Glacier caves. At a macro-level they are beautiful arrangements of cyanic blues, allowing a look back into the history of majestic glaciers. Mystic, yet wonderful hideouts that have witnessed slow passing centuries. At a micro-level, the ice continues to uncover beautiful forms emerging from snow crystals, melting ice, flowing water, and the everlasting rocks under the surface. The concept of time here, however, is fluid and moving. A world in decay.

Although beautiful creatures, these caves have emerged because of global warming, as melting water has run under, through, or on top of the glacier. While the water was the origin of the glaciers, meltwater is the harbinger of their decay. As such, the beauty of these ice creatures is volatile and fading. Bleeding snapshots of a disappearing landscape.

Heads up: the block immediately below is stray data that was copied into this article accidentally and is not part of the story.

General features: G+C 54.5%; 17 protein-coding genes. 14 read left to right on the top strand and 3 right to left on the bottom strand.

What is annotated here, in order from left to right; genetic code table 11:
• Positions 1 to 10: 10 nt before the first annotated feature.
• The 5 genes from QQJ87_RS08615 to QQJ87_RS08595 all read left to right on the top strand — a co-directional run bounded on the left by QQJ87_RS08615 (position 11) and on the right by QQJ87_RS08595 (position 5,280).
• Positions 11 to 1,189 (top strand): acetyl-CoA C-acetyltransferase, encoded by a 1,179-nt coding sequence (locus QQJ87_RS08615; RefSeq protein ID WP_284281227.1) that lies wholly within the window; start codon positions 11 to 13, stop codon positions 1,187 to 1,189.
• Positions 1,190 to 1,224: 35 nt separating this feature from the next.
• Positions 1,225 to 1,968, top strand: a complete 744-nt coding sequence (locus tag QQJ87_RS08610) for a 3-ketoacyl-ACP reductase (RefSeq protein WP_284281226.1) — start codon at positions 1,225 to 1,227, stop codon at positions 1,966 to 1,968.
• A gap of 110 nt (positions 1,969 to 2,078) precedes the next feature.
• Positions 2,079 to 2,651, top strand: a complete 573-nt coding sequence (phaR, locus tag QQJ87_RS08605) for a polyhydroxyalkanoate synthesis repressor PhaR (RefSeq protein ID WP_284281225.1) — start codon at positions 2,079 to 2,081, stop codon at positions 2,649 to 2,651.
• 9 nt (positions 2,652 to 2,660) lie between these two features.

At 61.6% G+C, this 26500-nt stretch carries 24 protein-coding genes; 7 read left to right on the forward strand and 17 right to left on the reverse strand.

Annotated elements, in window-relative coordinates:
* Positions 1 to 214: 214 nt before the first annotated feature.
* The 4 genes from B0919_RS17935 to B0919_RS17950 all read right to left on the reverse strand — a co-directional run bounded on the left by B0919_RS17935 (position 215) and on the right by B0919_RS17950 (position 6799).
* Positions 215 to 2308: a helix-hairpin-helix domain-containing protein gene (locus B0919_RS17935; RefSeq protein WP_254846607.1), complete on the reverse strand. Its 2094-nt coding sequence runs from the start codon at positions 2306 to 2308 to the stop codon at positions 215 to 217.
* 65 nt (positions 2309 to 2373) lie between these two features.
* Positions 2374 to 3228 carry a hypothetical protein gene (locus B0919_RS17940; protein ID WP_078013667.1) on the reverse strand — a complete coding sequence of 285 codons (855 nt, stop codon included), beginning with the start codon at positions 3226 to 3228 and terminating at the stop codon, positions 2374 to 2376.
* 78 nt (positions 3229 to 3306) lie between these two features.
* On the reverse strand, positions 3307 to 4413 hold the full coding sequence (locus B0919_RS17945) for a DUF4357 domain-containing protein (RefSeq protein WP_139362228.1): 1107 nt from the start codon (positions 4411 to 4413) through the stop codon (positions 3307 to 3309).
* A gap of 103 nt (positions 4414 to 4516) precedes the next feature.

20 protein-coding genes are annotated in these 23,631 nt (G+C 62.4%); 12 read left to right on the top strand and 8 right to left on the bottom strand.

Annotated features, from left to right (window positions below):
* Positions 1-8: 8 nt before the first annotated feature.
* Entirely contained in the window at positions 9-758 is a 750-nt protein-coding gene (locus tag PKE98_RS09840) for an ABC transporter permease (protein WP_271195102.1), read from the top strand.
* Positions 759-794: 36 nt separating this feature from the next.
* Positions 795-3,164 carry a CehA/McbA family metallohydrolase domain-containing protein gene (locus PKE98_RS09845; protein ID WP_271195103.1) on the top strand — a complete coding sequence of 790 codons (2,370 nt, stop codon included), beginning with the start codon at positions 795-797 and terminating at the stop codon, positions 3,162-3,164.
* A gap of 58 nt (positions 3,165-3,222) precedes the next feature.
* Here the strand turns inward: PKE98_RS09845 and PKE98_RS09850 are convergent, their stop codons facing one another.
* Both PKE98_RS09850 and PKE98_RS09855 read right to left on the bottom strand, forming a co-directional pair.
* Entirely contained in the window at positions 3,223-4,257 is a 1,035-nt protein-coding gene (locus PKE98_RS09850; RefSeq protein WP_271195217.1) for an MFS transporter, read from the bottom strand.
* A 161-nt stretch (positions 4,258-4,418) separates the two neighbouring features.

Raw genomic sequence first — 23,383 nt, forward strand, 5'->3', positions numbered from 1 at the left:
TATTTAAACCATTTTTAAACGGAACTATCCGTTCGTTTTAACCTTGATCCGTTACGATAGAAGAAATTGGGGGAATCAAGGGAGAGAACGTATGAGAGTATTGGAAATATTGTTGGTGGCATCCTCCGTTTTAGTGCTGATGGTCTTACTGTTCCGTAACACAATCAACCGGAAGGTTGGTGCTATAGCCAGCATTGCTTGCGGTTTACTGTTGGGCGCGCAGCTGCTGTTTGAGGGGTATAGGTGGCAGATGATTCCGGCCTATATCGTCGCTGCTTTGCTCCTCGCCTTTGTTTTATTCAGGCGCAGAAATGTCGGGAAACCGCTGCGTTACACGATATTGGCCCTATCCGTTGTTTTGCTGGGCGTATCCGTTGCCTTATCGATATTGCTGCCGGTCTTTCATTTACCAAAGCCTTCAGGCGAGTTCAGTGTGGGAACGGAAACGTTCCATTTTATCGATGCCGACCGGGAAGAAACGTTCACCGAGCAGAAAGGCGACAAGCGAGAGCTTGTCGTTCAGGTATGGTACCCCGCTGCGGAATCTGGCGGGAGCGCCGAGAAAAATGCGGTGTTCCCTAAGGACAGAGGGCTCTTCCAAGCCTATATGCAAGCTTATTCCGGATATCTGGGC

Alaska, Iceland, Switzerland | 2019-2020


Liquid Gold explores the beauty and importance of water through light and reflections on stones in a river. I present water as liquid gold, highlighting its value to us as human beings.

Despite covering 71 percent of the Earth’s surface, only a small fraction of water is fresh and drinkable, and an even smaller amount is accessible in rivers, lakes, and streams. Unfortunately, about 10 percent of the world’s population lacks access to clean drinking water. My aim with Liquid Gold is to bring attention to this critical issue and to remind us of the significance of this natural resource.

Through my lens, water transforms into a captivating element, shimmering and reflecting light in a way that mimics the precious metal. The stones in the river become the perfect canvas to showcase this transformation, as they break up the flow of the water and create interesting shapes and textures that add to the overall beauty of the images.